Royal Pain in the Ass

April 29, 2011

Bladebone Inn, Bucklebury, England

8:30 a.m. through ENTIRE DAY

Notable Matter: Old woman dressed as the Queen of England; royalists; racing ducks; trotting sheep; old men dancing around, bells on ankles, hankies in hand.  

“The beer tent will open at 10 o’clock with the duck race,” says the Royal Wedding announcer who has been talking about beer since 8:30 a.m. with good reason. We’re – myself, a few residents of this tiny town and 30 media hacks – are waiting to pack into a tent sheltering a massive TV to watch two strangers get married. It’s disturbing.

I’m sitting across the street from the Bladebone Inn in Bucklebury, England, the hometown of queen-to-be/duchess/whatever Kate Middleton. From my vantage point under the tea tent, I see the following:

Morris Men, a group of crazy old men wearing colorful rag jackets and white tights for the purpose of dancing in a circle and waving hankies. I don’t get it.

Royalists. Equally as nutty as the Morris Men, this international crew obsesses over the royal family going so far as to plan vacations to destinations where they might get a glimpse of the family, places like Bucklebury on the day of the royal wedding. I had my first encounter with these people last night. Man and wife. Woman dressed in red, white and blue, easily mistaken for a fat, American housewife on the Fourth of July. Last night she placed her half-pint of Guinness between the legs of a stuffed, royal wedding teddy bear.

Animals and blimps, namely ducks that will spend the rest of the day racing one another.

Young men drinking from well thought out BYOB backpacks. I get them, would love a Foster’s, bitter, anything really.

Police. Is there really risk of a riot?

Bookies, for the duck and sheep races, naturally.

Announcement: “The duck race is starting. MSN and CBS from the U.S. have each sponsored a duck. We thank them for their sponsorship.”

The papers have been full of this whole royal wedding to-do for weeks, examining every possible wedding/relationship/royalty angle including the type of toilet the new couple will use in their honeymoon suite (it’s an original Crapper).

The Sun, a British tabloid, hired African rain dancers to prance about yesterday in hopes of avoiding this dark day and ominous clouds. I’m freezing my ass off. I don’t think the dance worked.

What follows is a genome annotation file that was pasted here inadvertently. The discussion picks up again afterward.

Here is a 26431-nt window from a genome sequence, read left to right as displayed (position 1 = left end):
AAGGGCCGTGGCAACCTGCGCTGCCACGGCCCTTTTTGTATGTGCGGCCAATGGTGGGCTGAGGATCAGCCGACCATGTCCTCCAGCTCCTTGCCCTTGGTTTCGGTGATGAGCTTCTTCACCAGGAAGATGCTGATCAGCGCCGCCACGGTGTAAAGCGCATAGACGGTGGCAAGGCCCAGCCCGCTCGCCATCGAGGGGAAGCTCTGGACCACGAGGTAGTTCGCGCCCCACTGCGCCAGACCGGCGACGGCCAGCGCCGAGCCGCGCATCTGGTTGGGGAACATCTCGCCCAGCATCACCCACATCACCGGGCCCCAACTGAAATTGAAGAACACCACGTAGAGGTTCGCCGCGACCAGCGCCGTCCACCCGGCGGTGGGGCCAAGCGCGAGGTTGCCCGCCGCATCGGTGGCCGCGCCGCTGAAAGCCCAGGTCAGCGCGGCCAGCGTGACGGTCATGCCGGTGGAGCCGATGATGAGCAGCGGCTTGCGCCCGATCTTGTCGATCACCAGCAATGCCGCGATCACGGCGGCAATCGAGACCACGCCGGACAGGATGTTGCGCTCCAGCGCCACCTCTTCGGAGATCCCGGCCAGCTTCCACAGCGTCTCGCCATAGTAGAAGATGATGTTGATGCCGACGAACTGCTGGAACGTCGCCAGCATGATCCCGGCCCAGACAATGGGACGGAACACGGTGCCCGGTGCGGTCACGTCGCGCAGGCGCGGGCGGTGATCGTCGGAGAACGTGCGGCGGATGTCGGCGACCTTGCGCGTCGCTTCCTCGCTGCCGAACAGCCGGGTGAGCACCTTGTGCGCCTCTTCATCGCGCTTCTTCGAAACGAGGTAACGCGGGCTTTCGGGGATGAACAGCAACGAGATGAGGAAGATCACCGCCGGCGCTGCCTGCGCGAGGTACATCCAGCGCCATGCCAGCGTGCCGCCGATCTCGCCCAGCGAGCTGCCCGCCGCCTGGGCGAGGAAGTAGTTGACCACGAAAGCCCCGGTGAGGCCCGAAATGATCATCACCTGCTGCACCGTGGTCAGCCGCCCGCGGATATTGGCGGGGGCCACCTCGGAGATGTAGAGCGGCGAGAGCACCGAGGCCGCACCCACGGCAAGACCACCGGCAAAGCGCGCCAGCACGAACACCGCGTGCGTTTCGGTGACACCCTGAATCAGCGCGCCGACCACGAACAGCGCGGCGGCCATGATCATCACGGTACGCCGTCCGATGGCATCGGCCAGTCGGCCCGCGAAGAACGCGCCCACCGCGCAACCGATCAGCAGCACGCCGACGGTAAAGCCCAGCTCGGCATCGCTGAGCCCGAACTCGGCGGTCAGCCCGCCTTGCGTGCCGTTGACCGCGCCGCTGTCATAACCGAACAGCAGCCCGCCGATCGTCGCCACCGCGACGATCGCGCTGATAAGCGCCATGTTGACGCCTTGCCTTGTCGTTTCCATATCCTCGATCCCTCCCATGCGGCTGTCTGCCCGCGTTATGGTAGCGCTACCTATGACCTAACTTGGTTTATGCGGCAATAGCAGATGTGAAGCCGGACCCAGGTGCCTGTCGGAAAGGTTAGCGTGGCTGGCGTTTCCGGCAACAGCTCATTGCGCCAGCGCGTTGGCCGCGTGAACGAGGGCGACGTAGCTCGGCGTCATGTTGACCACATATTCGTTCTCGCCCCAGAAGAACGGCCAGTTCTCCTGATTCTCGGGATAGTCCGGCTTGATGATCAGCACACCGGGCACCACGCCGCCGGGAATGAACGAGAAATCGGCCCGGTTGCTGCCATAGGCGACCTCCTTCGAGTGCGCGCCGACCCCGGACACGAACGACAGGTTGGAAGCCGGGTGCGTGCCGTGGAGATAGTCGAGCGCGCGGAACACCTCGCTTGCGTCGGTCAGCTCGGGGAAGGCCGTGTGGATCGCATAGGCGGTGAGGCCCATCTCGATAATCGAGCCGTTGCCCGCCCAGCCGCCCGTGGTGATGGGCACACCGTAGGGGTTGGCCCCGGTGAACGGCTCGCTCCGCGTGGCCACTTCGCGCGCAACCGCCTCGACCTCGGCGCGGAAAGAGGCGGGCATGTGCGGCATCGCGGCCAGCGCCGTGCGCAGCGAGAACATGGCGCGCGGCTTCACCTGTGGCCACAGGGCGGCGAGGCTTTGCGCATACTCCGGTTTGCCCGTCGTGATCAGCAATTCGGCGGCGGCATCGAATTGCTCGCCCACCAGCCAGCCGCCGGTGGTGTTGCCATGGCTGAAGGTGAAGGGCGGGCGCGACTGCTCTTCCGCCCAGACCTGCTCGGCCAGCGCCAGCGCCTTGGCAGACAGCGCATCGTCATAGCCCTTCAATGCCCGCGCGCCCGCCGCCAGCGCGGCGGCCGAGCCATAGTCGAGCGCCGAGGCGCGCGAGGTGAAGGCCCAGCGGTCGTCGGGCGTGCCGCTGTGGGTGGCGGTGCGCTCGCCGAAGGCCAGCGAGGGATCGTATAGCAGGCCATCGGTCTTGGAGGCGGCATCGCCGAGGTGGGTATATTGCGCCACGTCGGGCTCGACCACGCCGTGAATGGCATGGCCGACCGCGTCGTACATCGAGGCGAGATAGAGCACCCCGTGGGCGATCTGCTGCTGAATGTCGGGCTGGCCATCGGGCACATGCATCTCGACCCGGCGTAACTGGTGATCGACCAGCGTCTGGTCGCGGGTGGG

What do I think of this whole shebang? I think it’s stupid but no one cares about my opinion because I’m a yank and the U.S. doesn’t have a title laden social hierarchy so we therefore have no class. Or so I’m told.

These people are lunatics. I must get to the beer tent. I have to get to the bottom of this insanity.

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Porn. Links. Comment.

December 6, 2010

Words. They are beautiful, painful, meaningful, empty, random, cathartic, misunderstood, abused, destructive, empowering and confusing.

ThumpMe is a great word. It generates a staggering amount of interest from the adult entertainment industry. Usually they contact me via Facebook, or follow me on Twitter, but one commented on the Sexy Nine post. The comment was OK — “this is the best post ever seen…ok!” — but when I stalked him via the link associated with his name, I ended up in Porn Land, which I can deal with unfortunately, the girls on the site were minors so now MSNBC’s “To Catch a Predator” is probably going to send some 16-year-old in a short skirt and thighs highs to my house. Great. At least it will make for an interesting story.

This week we’re launching Fiction 440, a flash fiction event designed to get people playing with words. We give them three prompts that they have to use some where in the story, a 440-word count and a deadline. Our first prompts: Balls. Cufflinks. Glassware.

If ThumpMe were a flash fiction topic, the prompt would be Porn. Links. Comments.

We can play flash fiction with The Acts too. They’re a snooze. If I wanted to listen to that much courtroom drama, I would have gone to law school. My God. Workable prompts for The Acts include: Gentiles. Romans. Miracle.

“If it weren’t for miracles, the Gentiles, Jews and Romans would chill out and allow me to read things of greater importance such as “I love you but…”

Seriously though, we’re so flippant about syntax. Take the word miracle. In the Bible, miracles are unexplained situations that heal deaf people, jolt the crippled from bed and revive weaving widows.

My miracle criteria are a bit more blasé. “It’s a miracle I’ve survived six Michigan winters.” “It’s a miracle that I haven’t lost my ‘jade is the new black’ nail polish.”

Sometimes I use it correctly. “It’s a miracle I didn’t get raped when I followed a few Dominicans to ghetto fab ‘dance clubs’ in a seedy barrio.” “It’s a miracle that women can make bones, brains and skin.”

Today I looked at the top “miracle” Google news alerts.

1. Keizer Miracle of Christmas lights

(It’s about a Christmas light festival. Really?)

2. No Bobb miracle: Detroit Schools Have Failed

(Poor guy couldn’t save the Detroit schools, which, I suppose would be a miracle.)

3. I’m skipping this one. It’s too stupid for consumption.

4. After ‘miracle,’ shooting victim gives thanks

OK. Getting shot in the face and outpacing death by .5 centimeters counts as a miracle. The others, not so much. But if you don’t believe in a higher power you can’t use the word “miracle” because Merriam-Webster defines miracle as “an extraordinary event manifesting divine intervention in human affairs.”

Guess I’ll have to excommunicate myself from miracles.

Stopping Point: Paul’s Letter to the Romans

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